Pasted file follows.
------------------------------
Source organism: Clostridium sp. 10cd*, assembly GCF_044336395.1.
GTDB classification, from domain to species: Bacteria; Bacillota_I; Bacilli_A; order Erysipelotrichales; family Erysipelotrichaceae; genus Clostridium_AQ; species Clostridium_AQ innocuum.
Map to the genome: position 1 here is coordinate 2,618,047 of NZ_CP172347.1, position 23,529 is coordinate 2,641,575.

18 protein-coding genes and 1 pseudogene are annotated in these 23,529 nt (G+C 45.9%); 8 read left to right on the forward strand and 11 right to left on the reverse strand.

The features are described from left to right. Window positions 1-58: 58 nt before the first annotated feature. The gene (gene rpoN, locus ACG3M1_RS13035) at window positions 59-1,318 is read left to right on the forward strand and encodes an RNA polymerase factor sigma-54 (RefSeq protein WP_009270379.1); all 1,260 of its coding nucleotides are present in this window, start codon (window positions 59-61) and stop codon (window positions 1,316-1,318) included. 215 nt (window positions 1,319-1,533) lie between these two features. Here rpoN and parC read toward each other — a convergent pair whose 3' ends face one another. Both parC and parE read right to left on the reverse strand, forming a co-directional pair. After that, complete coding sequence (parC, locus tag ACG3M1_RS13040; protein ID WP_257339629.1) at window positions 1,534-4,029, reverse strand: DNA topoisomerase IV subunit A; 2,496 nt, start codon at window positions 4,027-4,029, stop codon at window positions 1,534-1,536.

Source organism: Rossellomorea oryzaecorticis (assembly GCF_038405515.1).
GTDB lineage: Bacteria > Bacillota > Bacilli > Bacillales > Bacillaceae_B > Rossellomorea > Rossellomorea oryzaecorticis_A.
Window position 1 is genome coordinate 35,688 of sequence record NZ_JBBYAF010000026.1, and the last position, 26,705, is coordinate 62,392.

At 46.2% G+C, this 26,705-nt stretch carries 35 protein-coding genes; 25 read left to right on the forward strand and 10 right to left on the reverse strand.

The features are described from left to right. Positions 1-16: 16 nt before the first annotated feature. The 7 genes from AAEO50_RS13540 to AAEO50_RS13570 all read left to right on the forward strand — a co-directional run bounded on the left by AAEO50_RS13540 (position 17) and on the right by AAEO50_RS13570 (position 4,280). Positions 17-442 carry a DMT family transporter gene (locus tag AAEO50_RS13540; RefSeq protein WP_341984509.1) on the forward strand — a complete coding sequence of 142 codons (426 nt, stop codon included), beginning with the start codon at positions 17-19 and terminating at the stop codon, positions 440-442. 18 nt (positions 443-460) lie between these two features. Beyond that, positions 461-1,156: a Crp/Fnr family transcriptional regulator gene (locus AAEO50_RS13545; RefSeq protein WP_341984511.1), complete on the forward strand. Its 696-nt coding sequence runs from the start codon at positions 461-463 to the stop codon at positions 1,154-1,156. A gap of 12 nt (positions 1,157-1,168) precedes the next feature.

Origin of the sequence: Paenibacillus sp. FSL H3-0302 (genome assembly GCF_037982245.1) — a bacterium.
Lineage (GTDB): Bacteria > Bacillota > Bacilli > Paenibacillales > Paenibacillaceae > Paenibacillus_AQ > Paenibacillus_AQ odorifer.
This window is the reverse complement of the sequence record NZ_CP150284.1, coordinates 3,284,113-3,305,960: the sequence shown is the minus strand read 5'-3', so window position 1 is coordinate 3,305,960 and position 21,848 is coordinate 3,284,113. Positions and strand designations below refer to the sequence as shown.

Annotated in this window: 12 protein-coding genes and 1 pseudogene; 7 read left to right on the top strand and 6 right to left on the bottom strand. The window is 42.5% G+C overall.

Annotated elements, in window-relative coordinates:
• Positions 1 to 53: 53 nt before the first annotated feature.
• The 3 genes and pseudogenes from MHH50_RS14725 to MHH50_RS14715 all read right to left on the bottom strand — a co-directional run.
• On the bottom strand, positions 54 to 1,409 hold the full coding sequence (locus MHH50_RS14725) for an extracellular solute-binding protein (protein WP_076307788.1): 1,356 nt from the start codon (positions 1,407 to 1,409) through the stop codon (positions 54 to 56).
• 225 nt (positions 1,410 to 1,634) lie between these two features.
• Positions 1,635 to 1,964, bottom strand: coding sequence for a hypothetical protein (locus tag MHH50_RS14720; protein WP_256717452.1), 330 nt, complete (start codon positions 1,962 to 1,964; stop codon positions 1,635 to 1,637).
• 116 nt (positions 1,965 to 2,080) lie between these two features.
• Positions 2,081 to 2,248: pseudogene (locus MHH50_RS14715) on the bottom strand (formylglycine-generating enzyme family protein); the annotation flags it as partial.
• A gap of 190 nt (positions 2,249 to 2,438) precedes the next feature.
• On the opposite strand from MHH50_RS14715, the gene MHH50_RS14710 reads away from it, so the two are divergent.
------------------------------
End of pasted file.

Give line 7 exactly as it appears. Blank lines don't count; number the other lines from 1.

GTDB lineage: Bacteria > Bacillota > Bacilli > Bacillales > Bacillaceae_B > Rossellomorea > Rossellomorea oryzaecorticis_A.